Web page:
Dwelling in the Obstacle

She awoke to a cloudless morning, the sky was the sharpest, clearest blue; more blue than she had ever seen. The sun glowed, glinting off the marbled façade of the mountains. All around her, copper-toned mountains rose majestically against the brilliant blue sky.

She breathed deeply, inhaling the fresh scent of pine trees. A slight breeze blew, rustling the leaves, fluttering her hair. The morning was perfect and that gave her a burst of motivation. She stared up at the peak she intended to climb and inhaled once more. She repositioned the pack on her back, re-knotted the laces on her hiking boots, and took a sip of cool water from her canteen.

Then she was off.

A few hours later a break was forced upon her.

A wall-like rock confronted her, stopping her in her tracks. She sucked in a breath, stunned. It loomed in front of her, menacing, obstructing her path. She reckoned it approximated the height of her three story apartment building back home. She estimated that from right to left the boulder was fifty feet. She couldn’t fathom climbing that.

She walked towards the left side of the boulder and then gaped. Nothing was there. The mountain broke off, dropping thousands of feet into oblivion. If she took another step she would be hurtling through the endless abyss. She stumbled back to her starting point somewhere in the middle, gazing upward in fascinated horror. Its utter immensity frightened her.

She moved to her right only to be impeded by the rocky face of the mountain rising upwards in its eternal journey to the sky, giving her no leeway. She walked back to the center; she stepped back and took in the rock formation. Perfectly rounded like a salad bowl, it was a small hill, tiny in comparison to the mountains surrounding it. Yet it taunted her, sneered at her. It intoned: can you overcome me?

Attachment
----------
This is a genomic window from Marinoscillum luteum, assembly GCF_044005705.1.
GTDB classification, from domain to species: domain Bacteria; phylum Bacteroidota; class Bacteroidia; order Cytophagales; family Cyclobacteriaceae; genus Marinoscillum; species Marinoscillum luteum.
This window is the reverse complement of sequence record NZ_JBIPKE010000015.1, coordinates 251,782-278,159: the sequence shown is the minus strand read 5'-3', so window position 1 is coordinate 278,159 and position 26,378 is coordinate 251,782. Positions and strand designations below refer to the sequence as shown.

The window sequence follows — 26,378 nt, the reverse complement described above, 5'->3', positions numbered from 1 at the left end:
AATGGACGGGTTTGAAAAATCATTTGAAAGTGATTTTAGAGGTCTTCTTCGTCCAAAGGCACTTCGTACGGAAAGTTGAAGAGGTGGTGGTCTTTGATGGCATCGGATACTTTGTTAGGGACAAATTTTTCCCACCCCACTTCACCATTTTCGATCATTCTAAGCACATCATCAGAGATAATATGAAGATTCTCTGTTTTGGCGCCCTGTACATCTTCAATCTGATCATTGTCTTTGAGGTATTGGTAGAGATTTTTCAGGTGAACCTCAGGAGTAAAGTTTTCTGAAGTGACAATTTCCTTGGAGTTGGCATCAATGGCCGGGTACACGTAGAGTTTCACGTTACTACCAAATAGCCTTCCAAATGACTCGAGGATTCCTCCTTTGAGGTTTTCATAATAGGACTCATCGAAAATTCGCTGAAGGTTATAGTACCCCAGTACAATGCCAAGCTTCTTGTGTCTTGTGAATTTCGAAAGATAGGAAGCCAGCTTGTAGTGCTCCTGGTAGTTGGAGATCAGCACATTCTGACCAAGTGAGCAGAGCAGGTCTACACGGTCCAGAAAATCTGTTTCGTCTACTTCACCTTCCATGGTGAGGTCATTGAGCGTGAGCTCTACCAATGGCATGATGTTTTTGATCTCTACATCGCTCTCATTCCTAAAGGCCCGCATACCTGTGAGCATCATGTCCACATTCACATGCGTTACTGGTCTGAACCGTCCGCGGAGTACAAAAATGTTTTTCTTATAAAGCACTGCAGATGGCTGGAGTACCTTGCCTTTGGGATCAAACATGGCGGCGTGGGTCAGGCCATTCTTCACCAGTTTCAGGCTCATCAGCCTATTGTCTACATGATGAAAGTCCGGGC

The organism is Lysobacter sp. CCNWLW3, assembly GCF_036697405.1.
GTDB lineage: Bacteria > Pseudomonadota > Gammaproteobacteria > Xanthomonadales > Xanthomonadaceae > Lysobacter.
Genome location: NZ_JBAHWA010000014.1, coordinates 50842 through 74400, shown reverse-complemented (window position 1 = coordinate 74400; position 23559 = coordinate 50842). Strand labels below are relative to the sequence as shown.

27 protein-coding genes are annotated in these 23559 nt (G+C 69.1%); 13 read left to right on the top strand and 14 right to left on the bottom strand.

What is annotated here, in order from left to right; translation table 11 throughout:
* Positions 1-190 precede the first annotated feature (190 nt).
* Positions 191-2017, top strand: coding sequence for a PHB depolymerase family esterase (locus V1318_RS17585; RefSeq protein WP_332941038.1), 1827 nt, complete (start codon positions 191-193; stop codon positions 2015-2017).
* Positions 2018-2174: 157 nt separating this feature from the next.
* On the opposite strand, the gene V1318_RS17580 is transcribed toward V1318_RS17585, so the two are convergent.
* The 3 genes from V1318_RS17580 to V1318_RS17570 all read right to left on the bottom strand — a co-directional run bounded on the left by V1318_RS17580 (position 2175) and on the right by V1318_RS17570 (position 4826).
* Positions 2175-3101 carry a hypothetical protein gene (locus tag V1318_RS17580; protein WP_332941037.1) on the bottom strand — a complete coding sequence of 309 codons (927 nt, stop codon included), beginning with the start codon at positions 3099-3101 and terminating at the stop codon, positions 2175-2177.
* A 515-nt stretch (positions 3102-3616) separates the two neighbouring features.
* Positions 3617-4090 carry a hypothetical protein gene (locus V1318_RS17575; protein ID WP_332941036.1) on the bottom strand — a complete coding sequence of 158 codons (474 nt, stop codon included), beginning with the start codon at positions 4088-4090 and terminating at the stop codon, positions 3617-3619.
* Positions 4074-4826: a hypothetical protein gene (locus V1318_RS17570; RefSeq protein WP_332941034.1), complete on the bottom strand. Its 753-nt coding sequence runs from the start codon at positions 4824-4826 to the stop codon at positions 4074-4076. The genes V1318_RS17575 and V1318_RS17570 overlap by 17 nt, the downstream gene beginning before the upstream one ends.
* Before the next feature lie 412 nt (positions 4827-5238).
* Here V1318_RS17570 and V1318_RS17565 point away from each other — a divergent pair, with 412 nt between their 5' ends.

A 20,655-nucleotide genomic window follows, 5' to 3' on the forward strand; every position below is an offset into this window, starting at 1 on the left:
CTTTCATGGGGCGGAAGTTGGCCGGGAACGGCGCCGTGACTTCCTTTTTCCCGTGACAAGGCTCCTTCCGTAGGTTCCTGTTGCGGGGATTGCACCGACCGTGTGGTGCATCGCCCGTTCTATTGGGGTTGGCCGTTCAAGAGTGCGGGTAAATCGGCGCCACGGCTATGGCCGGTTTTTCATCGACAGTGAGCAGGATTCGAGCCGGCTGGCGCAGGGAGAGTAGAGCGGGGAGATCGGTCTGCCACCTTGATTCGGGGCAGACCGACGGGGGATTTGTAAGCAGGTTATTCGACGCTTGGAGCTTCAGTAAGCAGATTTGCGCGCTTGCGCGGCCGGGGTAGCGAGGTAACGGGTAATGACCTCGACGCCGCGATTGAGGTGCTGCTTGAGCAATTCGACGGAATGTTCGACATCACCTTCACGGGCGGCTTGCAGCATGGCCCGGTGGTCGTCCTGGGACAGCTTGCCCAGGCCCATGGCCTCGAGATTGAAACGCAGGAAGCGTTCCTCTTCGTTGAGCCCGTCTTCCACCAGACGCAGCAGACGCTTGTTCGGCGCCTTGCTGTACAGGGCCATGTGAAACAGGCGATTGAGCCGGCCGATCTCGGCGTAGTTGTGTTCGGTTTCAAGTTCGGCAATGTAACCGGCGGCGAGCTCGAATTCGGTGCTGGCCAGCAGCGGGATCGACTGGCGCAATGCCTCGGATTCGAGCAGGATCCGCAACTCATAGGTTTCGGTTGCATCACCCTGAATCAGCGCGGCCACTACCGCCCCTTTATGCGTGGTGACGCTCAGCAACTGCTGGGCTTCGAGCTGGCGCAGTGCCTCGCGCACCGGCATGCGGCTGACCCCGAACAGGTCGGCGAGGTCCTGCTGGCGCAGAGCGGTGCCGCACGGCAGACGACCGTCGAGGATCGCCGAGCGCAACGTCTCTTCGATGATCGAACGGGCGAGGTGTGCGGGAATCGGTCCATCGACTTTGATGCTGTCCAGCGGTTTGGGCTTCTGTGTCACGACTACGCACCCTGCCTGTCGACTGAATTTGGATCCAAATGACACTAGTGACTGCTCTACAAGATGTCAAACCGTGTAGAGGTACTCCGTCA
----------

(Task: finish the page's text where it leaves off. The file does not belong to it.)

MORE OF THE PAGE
It was just a rock, really. She approached it until she was directly in front of it; put her hands up against it, felt the grainy rock against her palm. She looked up and her heart dropped; she couldn’t even see the top of it. She clenched her fists and returned to the towering mountain on the right, leaned against it, scratched her head. Then she walked across the stretch of ground until she stood once more at the cliff, staring down into the void. It terrified her. She hurried back to her starting point.

The mental image of a cage entered her mind.

She sat down on a small outcropping to catch her breath. The sky, still the most dazzling sapphire blue, contrasted against the mountains which jutted out proudly. The sun, bright and strong, warmed the stones. The rise and fall of hill and valley, the radiant sky, the fiery sun filled the entire spectrum of her sight. The beauty of it was lost on her.

The gentle morning breeze dissipated and the sun glared fiercely. She swallowed a mouthful of water and then frowned; the water was warm and had not refreshed her at all. The sweat dripped from her face; she wiped her sleeve across her forehead but to no avail. The beads of sweat rolled on, unconcerned with her discomfort.

She breathed, trying to recapture the morning calm. Despite her desperate attempts her heart rate began to accelerate

Breathe! Calm down!